Loeka Discovered

[This text is also available online as part of our TextBox anthology.]


The full text of this story is not currently available online.

There was some thing spellbinding about it, peering down the vast well of time at Loeka’s small, puckered face. While extract ing a tissue sample for analysis, it wasn’t uncommon for any one of us to sing to Loeka sweetly or to talk to him as if he were an obedient child.


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If I had to watch a boy’s throat instead of his face, how would I know when he was finished speaking? Even if his voice had trailed off, maybe he was only pausing to collect his thoughts. Without eye contact, a face-to-face conversation was no better than a phone call. I wondered how my friends could read advice like this and not feel hopeless. I gave up on the makeup because I couldn’t close my eyes and still see where the eye shadow should go. Short of making a life-size copy of the diagram and holding it up to my face like a stencil, the whole maneuver was physically impossible.

What Happened When the Young Woman Turned Thirty-Five

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She asked him if he would love her forever, and he knew that in the brief moment that he hesitated, not blurting yes, forever he would love her, she got sad. Years ago her parents had divorced, and she had wanted her family to go back to normal. en both her parents had remarried. Her brother was married, her sister divorced twice and remarried. She constantly wondered if anyone stayed married and happy.


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The creature screeched just as it hit the ice, and he thought he felt the collision there on the shore where he leaned against a knobby sycamore. Then the thing skidded, and there was a little trail of blood.

Gaping at a Shoe: Intellectualism in American Literature

Featuring reviews of:

The Unpossessed by Tess Slessinger

All the Sad Young Literary Men by Keith Gessen

The Lazarus Project by Aleksandar Hemon

The Collected Stories by Leonard Michaels

Dictation: A Quartet by Cynthia Ozick.

Final Round

The full text of this story is available via the PDF link below.

It’s the last round of the fourteenth annual Presbyterian United Bible Quiz, and Freddy Hansook Chung of Glendale, California, is in the lead with 7,300 points — 2,100 ahead of second place. Staring into the dark auditorium where his parents, Mr. and Mrs. Young Min Chung, are sitting with their well-worn Bibles and sending telepathic cheers to their Young American Hope, Freddy takes a deep breath and locks his fingers over the rubber buzzer pod, which by now is as hot and pliant as a woman’s breast, or what he imagines a woman’s breast must feel like. The buzzer even has a nipple, a Phillips-head screw working a dent into his palm with each push, and twice Freddy has given it a gentle squeeze for good luck.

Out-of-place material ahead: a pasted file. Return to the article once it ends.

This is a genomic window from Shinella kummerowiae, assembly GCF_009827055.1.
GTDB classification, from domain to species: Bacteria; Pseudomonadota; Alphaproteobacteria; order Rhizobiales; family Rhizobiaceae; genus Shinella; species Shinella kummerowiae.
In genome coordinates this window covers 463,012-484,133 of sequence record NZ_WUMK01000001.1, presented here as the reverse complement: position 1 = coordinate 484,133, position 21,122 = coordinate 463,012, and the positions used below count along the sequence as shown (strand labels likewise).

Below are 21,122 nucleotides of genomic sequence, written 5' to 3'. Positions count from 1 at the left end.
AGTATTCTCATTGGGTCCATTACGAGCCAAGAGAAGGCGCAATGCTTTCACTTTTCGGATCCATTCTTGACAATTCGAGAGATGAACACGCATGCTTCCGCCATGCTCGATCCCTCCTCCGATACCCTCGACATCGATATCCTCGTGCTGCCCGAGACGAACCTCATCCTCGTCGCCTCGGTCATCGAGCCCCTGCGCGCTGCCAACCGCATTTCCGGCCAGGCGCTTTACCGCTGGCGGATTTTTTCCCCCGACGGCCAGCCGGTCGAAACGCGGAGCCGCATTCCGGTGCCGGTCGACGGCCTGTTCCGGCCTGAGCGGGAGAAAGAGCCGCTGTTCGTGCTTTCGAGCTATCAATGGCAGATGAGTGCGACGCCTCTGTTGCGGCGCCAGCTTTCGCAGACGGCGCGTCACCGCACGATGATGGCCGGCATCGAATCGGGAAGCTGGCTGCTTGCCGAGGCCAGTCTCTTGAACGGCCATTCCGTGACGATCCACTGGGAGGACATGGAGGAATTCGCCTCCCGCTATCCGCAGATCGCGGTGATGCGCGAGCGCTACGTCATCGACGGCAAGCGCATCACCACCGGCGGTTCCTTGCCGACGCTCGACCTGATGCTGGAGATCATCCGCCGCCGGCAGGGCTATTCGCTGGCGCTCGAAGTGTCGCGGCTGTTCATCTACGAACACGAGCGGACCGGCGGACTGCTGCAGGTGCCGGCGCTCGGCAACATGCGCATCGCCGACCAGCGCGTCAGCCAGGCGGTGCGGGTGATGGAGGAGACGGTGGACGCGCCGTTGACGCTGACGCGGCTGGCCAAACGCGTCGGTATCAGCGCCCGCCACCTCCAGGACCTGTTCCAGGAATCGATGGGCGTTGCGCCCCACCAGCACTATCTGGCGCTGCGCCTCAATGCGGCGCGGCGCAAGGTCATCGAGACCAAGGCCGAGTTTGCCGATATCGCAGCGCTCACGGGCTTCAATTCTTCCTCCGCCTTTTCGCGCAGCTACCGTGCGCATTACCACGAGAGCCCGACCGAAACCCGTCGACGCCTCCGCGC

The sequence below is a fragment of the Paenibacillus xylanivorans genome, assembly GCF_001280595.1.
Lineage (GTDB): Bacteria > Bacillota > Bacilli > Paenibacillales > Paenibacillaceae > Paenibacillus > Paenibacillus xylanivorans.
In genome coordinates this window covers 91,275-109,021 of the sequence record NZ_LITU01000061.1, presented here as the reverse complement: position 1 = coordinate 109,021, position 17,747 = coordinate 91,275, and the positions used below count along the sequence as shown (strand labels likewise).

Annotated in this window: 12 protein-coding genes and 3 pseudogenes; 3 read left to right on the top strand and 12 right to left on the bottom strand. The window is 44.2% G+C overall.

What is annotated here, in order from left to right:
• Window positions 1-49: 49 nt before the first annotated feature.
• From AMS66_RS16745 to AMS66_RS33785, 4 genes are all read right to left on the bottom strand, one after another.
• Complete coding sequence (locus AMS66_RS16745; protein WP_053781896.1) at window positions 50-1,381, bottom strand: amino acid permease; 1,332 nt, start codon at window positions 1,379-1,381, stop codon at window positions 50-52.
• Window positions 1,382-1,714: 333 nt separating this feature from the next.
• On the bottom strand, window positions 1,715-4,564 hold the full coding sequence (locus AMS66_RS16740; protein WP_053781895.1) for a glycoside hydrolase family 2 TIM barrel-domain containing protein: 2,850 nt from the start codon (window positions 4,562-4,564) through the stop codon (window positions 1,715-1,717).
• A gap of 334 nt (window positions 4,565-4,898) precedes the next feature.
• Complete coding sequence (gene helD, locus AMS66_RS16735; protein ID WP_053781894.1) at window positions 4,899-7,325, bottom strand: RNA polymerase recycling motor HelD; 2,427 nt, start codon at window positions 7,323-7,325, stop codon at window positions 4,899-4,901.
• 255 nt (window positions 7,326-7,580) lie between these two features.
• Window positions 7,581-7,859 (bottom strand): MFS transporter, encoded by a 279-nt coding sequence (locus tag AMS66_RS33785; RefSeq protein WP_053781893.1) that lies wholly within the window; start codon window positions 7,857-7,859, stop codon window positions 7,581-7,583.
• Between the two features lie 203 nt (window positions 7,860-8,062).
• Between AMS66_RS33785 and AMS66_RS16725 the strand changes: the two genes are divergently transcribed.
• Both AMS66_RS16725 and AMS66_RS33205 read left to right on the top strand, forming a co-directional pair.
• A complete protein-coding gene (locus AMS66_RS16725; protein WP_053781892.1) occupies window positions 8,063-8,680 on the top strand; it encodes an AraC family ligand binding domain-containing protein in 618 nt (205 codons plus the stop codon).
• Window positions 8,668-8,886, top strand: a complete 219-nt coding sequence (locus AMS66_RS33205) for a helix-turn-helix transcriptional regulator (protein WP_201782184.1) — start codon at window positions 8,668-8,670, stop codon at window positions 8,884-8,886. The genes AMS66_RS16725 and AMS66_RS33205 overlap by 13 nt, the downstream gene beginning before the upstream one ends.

“Final Round” by Dave Kim

Featured as an Editor’s Pick, May 4, 2010:

The Bible quiz bowl circuit is the subject of Dave Kim’s first published fiction, “Final Round” (from TMR31.4).  Young Freddy Hansook Chung, Korean-American Presbyterian United Bible Quiz champion, finds himself in one of the most demanding competitions of his life. What will happen when his seemingly unbreakable winning streak is threatened? Affection, sacrifice, family bonds and a little Bible trivia make for a good, fresh read.

Poetry Feature: Alexandra Teague

Featuring the poems:

Four Games Played While Riding the Bus


Kansas City

The Heartland

Bay Window

The New Room

The full text of this story is not currently available online.

“Hard-hearted Hannah,” Patsy called her. The vamp of Savannah, G-A. But Hannah wasn’t from Savannah, she was from Wisconsin. And Patsy stopped calling her that just about the time that Ted began to sleep with her.

Gordon Conway: Poet of Chic

The full text of this article is not currently available online.

During the height of her career, fashion illustration was dismissed by fine-art elitists as trivial or at best a “Cinderella art.” They claimed that the work did not spring from inspiration but rather from the client’s pocketbook and that it was ephemeral — timely rather than timeless. Yet over the decades the aesthetic beauty of the genre has withstood fine-art scrutiny, and fashion illustration is today recognized for its importance as a historical record of a society and style as well as for its popularity among collectors and connoisseurs.

Poetry Feature: Charlie Clark

Featuring the poems:



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